Concrete was pumped into the basement.
Finally, a drain leading to the sump pump was installed along the wall.
Putting in the floor occurred with minimal disruption to my routine. Was it expensive? I’d say yes. Yes indeed. Maybe foolishly so.
I might have made a mistake and had it done and then tested for radon. I have some radon and want to get rid of it. I’ll have do that soon–and will tell you about it in another blog.
Was it worth it to redo the floor? We are having a drought so right now, I’m not feeling the advantage. When the rains come again ,the torrential rains, I’ll be glad to have a clean, dry basement.
My house had termites. They ate a board and a half from my floor and maybe a door sill.
They are gone. However, they did more than eat a board. They got me thinking about my house and if I really cared that much about it or not. It’s on a street that is sometimes busy. This little town of mine only has a few cross-town streets and Main Street is one of them. It’s poor planning for sure. Sometimes I have to wait a thirty seconds to pull out of my driveway.
So the question was, did I want to put money into this house? I decided that I did. I like where it is. I can walk to work. I can walk to town. In fact, I often walk to the meat market or the bakery or the pet food store. The house is near the hospital. This might seem like a disadvantage but the street is always plowed. The electricity is always on. I decided that I liked this house in this location. I did’t want to fix it up and then sell it. I want to enjoy my efforts. But I need to do things to it before I retire–which will not be soon unless I come into a fortune and even then maybe not. Once the termites were dead, I set about having the floors redone. The office needed a new board or two. And the whole set of floors needed to be sanded, resealed, and finished.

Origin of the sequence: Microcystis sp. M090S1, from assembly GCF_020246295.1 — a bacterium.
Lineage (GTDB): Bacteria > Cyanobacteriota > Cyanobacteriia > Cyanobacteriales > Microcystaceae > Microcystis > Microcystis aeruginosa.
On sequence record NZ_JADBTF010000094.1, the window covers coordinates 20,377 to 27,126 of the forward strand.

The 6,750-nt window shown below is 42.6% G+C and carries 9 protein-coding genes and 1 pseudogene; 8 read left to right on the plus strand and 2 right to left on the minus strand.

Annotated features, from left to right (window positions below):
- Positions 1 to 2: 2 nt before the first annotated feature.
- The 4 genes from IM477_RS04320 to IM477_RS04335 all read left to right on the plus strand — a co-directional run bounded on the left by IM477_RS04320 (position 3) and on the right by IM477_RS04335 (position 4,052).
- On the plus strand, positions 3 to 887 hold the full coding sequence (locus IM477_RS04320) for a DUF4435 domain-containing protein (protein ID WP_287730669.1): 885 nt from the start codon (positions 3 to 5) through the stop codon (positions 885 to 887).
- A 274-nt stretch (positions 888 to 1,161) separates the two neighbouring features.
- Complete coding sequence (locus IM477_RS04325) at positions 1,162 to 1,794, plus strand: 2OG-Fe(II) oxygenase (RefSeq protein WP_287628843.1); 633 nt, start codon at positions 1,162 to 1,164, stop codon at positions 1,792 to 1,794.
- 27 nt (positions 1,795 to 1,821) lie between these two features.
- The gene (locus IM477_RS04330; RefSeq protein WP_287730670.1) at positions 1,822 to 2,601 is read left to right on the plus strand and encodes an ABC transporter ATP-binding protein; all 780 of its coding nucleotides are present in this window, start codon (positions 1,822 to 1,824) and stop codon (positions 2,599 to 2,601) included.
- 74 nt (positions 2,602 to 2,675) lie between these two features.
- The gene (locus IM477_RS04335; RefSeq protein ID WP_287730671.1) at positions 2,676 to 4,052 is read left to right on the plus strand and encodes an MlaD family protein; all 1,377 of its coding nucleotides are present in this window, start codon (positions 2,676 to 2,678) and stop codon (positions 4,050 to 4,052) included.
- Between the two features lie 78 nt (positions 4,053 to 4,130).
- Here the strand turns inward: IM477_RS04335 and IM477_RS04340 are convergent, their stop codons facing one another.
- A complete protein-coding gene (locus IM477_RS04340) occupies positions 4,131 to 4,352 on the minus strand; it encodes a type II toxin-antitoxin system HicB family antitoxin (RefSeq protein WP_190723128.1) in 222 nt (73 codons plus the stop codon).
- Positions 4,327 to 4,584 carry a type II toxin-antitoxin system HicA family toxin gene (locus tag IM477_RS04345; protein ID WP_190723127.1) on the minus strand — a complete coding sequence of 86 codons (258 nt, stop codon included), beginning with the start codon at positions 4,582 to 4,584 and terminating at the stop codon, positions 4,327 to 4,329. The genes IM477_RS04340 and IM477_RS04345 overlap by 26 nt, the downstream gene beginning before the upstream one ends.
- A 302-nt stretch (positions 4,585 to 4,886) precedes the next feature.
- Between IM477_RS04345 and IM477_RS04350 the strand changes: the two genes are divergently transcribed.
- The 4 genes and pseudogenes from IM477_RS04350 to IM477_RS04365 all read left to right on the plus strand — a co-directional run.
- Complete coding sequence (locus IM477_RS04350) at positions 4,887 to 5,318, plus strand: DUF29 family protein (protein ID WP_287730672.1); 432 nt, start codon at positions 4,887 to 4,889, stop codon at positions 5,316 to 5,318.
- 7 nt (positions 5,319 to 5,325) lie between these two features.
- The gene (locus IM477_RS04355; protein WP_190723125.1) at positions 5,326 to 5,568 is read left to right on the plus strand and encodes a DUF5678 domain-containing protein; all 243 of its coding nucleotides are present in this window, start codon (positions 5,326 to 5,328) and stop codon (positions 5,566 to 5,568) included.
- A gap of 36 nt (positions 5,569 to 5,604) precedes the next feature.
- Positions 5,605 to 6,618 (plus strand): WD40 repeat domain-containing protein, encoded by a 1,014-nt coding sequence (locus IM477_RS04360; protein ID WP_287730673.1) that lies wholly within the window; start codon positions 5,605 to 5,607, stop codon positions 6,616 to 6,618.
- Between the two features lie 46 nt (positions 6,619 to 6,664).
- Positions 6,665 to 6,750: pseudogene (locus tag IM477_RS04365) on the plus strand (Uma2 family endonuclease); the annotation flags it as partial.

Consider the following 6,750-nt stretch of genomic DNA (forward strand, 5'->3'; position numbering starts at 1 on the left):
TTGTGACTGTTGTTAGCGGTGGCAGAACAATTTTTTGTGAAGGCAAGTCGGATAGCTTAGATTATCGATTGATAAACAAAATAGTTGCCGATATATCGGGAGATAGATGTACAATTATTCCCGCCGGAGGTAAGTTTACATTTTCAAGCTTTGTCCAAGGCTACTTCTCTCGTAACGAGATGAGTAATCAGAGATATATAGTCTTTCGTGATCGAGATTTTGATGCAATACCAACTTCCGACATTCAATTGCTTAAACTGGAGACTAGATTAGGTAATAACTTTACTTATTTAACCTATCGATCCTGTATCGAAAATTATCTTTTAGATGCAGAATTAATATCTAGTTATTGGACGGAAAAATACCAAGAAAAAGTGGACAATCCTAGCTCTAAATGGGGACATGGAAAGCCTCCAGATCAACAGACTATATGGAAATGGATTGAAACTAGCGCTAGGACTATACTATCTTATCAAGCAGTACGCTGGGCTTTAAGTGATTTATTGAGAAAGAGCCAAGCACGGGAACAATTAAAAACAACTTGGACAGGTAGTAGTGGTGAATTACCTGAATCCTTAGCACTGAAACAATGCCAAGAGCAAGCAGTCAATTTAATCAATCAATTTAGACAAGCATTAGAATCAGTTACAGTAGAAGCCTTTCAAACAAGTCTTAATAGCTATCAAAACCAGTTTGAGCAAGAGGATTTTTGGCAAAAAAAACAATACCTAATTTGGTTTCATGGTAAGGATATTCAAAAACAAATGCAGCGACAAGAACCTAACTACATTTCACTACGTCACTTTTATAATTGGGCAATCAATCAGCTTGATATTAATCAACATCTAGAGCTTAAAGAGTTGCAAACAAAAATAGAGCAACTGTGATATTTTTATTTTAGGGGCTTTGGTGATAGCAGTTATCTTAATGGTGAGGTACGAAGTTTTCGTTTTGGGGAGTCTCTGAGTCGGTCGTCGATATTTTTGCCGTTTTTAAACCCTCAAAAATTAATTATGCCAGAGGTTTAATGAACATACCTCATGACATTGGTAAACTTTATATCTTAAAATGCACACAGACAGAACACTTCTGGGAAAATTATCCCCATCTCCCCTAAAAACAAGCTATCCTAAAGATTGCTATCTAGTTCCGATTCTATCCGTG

Unlike getting rid of termites, this was a major endeavor. We had to move out all of the furniture, appliances, and since that was all moving, I sorted things too. Not everything got tossed but I did give away books and threw out things such as old maps and any old plastic because we all know, I dislike old plastic.
New wood to replace what the termites ate.
But is is tasty white oak or delicious red oak?
Fir floors: boards replaced due to water line holes, not bugs
My goal is this. I’m going to make my house beautiful and then I’m going to live in it.
The office floor had termite damage, the living room and family room had some water damage from 100 years of existence, and the back hall had holes from water pipes that had been moved. These weren’t extensive, you could cover them with rugs, or as it had been for years, with carpet.The carpet was aging and the floor dings had accumulated through the years and I faced fixing my house or letting it get worse and worse. I decided to fix it while I had a job–before retirement or the nation falling into rubble, which ever came first. I didn’t do this by myself. I called in floor restorers.